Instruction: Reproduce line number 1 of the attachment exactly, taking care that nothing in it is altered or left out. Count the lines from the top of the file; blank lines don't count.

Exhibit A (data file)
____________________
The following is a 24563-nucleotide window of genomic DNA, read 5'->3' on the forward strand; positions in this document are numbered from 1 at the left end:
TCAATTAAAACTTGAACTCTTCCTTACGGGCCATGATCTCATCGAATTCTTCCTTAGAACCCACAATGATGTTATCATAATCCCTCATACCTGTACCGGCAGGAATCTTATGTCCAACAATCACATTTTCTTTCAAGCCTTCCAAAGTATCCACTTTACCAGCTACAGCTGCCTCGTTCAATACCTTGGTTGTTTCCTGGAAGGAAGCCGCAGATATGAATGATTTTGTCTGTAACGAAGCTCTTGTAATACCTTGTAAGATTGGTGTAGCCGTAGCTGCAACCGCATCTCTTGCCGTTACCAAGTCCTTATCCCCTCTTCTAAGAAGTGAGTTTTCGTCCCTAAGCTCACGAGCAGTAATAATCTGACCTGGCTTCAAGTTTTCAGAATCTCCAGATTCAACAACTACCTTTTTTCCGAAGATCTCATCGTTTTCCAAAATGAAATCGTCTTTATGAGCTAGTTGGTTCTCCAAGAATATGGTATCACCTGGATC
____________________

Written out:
The following is a 24563-nucleotide window of genomic DNA, read 5'->3' on the forward strand; positions in this document are numbered from 1 at the left end: